COVID Signpost 100 Days: Spotlight on the Prairies and the North

Hosted by Michael Redhead Champagne, Public Speaker & Youth Mentor, CUI Regional Lead, Winnipeg, MB. Featuring Rebecca Alty, Mayor, Yellowknife, Markus Chambers, Deputy Mayor, Winnipeg, Mark Head & Christopher Clacio, Inter Civics Commons, Pamela Goulden-McLeod, Director of Emergency Management Service, City of Saskatoon.

5 Key
Takeaways

A roundup of the most compelling ideas, themes and quotes from this candid conversation

1. This pandemic has proved how necessary civic engagement is.

Whether it be by offering community-based resources or holding lawmakers accountable, people in cities across Canada must be actively involved in the governance process. Christoper Clacio and Mark Head engage with this notion on a daily basis through their work with Inter Civics; however, this has been made difficult by the impossibility of face-to-face interaction. Communities can make their needs clear by engaging with other organizations and with those in positions of authority.

2. Creative thinking and innovative solutions are needed now more than ever.

Lawmakers, businesses, and communities alike have demonstrated immense creativity over the past 100 days, and this momentum must continue. Rebecca Alty, the mayor of Yellowknife, offers examples of this creativity in Yellowknife’s decisions to stagger landfill openings in order to preserve salvaging culture, and how local spas have begun offering digital facials by mailing their clients materials.

3. Long-term planning, both financial and urban, must factor into continuity and risk management.

The past 100 days of the COVID pandemic have proved that the unknown is absolutely a possibility. More importantly, however, is how this pandemic has revealed what planners, builders, and lawmakers are truly capable of. It is more sustainable to adapt thought-out support measures than to indefinitely extend emergency response measures. This way, even the most vulnerable are protected no matter the circumstance. That said, when things remain uncertain, Pamela Goulden-McLeod highlighted the necessity to “build back better.”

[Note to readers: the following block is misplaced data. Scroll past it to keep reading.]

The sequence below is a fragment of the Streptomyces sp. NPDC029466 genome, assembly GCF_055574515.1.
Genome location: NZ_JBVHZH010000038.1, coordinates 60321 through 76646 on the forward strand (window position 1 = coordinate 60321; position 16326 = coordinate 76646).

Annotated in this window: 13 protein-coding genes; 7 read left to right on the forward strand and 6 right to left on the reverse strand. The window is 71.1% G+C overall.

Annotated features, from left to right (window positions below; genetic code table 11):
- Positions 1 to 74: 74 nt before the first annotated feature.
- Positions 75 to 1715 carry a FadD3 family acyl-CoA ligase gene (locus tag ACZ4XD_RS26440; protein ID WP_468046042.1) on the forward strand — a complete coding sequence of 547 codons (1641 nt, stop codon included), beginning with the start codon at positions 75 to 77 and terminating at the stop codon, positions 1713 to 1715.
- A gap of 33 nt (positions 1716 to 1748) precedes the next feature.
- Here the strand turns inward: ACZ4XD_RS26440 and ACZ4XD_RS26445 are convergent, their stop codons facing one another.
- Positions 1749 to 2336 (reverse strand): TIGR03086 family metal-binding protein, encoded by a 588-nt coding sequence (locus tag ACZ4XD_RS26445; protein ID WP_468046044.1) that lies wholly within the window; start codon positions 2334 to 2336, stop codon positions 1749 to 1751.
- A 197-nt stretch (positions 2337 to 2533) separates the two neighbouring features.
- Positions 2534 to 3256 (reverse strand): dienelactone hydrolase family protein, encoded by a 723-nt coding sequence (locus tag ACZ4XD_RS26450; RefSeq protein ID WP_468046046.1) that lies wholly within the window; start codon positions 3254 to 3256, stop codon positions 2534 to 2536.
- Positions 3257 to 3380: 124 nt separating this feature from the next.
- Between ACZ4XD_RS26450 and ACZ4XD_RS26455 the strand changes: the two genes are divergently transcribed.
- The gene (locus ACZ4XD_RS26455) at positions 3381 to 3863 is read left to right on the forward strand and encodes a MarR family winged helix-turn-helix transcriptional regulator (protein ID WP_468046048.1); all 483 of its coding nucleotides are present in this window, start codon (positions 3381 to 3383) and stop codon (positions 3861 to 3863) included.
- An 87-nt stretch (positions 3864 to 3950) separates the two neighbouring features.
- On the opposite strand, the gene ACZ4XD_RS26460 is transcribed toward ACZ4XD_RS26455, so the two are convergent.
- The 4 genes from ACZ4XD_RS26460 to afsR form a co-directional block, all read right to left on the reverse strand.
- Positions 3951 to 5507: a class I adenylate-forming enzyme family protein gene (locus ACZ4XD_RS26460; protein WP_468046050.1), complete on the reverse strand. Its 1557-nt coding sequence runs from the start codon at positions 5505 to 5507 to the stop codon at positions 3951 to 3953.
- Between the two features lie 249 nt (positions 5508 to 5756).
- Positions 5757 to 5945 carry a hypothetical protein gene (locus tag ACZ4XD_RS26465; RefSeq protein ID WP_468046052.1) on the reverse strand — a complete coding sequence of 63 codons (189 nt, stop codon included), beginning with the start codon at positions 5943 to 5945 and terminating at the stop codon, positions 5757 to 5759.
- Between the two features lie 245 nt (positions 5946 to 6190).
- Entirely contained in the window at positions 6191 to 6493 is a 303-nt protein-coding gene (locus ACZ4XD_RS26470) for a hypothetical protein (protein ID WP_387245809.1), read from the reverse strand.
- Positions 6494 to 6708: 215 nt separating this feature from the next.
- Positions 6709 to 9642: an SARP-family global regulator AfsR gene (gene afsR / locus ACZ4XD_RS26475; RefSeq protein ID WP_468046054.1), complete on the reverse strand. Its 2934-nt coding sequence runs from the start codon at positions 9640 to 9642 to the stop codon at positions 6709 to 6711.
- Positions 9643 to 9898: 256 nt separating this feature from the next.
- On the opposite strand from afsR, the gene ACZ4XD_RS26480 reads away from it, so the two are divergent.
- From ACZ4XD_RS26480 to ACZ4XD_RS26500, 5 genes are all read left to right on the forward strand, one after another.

4. We are all in this together: municipalities should find ways to collaborate.

Whether it be expanding the boundaries for urban policy practice or engaging in collaborative city building across regions, now is the time for collective innovations. Pamela Goulden-McLeod emphasized how the pandemic has revealed the long-term necessity of establishing relationships across networks and agencies so that no one must fend for themselves. This need for collaboration is stressed further in “For The Benefit of All”, a 2019 report by Dr. Robert Murray which examines the need for collaboration in the Winnipeg Metro Region municipalities.

5. The COVID-19 pandemic has revealed the powerful role of mental health and wellbeing.

Many of our panelists stressed the mental toll caused by distancing regulations, the pandemic, and a financial crisis. People are unable to seek assistance and grieve collectively in ways previously available. Adjusting to the “new normal” from the confines of your own home is deeply isolating. As cities look ahead to empowering their communities, they must consider how to help those whose mental wellbeing are at stake.